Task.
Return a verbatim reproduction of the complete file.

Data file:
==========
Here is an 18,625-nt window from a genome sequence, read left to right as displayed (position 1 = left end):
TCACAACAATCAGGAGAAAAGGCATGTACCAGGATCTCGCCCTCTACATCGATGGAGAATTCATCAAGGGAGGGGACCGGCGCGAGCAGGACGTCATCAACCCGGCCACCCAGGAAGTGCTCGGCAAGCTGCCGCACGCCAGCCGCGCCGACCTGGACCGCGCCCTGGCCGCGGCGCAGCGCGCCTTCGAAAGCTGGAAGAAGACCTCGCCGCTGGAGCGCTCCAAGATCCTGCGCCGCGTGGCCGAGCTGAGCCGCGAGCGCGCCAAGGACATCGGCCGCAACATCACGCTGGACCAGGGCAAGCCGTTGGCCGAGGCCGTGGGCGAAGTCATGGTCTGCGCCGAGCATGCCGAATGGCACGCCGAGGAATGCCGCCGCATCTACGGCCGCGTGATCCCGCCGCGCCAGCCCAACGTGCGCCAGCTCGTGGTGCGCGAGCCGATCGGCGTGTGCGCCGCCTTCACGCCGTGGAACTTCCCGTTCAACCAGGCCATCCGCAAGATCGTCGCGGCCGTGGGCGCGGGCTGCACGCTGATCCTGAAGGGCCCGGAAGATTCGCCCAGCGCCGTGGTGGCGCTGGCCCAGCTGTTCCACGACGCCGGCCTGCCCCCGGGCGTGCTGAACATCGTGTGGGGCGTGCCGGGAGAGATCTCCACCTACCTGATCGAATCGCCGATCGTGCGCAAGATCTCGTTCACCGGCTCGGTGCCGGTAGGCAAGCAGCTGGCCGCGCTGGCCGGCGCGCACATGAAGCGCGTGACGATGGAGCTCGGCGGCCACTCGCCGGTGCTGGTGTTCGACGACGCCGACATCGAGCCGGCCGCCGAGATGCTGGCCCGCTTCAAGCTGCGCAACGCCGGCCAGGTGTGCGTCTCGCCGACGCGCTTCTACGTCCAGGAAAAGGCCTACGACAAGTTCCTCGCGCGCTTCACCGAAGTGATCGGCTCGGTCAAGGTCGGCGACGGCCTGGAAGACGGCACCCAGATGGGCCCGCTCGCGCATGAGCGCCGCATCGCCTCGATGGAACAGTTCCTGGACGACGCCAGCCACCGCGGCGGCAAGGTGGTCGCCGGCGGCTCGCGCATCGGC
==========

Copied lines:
Here is an 18,625-nt window from a genome sequence, read left to right as displayed (position 1 = left end):
TCACAACAATCAGGAGAAAAGGCATGTACCAGGATCTCGCCCTCTACATCGATGGAGAATTCATCAAGGGAGGGGACCGGCGCGAGCAGGACGTCATCAACCCGGCCACCCAGGAAGTGCTCGGCAAGCTGCCGCACGCCAGCCGCGCCGACCTGGACCGCGCCCTGGCCGCGGCGCAGCGCGCCTTCGAAAGCTGGAAGAAGACCTCGCCGCTGGAGCGCTCCAAGATCCTGCGCCGCGTGGCCGAGCTGAGCCGCGAGCGCGCCAAGGACATCGGCCGCAACATCACGCTGGACCAGGGCAAGCCGTTGGCCGAGGCCGTGGGCGAAGTCATGGTCTGCGCCGAGCATGCCGAATGGCACGCCGAGGAATGCCGCCGCATCTACGGCCGCGTGATCCCGCCGCGCCAGCCCAACGTGCGCCAGCTCGTGGTGCGCGAGCCGATCGGCGTGTGCGCCGCCTTCACGCCGTGGAACTTCCCGTTCAACCAGGCCATCCGCAAGATCGTCGCGGCCGTGGGCGCGGGCTGCACGCTGATCCTGAAGGGCCCGGAAGATTCGCCCAGCGCCGTGGTGGCGCTGGCCCAGCTGTTCCACGACGCCGGCCTGCCCCCGGGCGTGCTGAACATCGTGTGGGGCGTGCCGGGAGAGATCTCCACCTACCTGATCGAATCGCCGATCGTGCGCAAGATCTCGTTCACCGGCTCGGTGCCGGTAGGCAAGCAGCTGGCCGCGCTGGCCGGCGCGCACATGAAGCGCGTGACGATGGAGCTCGGCGGCCACTCGCCGGTGCTGGTGTTCGACGACGCCGACATCGAGCCGGCCGCCGAGATGCTGGCCCGCTTCAAGCTGCGCAACGCCGGCCAGGTGTGCGTCTCGCCGACGCGCTTCTACGTCCAGGAAAAGGCCTACGACAAGTTCCTCGCGCGCTTCACCGAAGTGATCGGCTCGGTCAAGGTCGGCGACGGCCTGGAAGACGGCACCCAGATGGGCCCGCTCGCGCATGAGCGCCGCATCGCCTCGATGGAACAGTTCCTGGACGACGCCAGCCACCGCGGCGGCAAGGTGGTCGCCGGCGGCTCGCGCATCGGC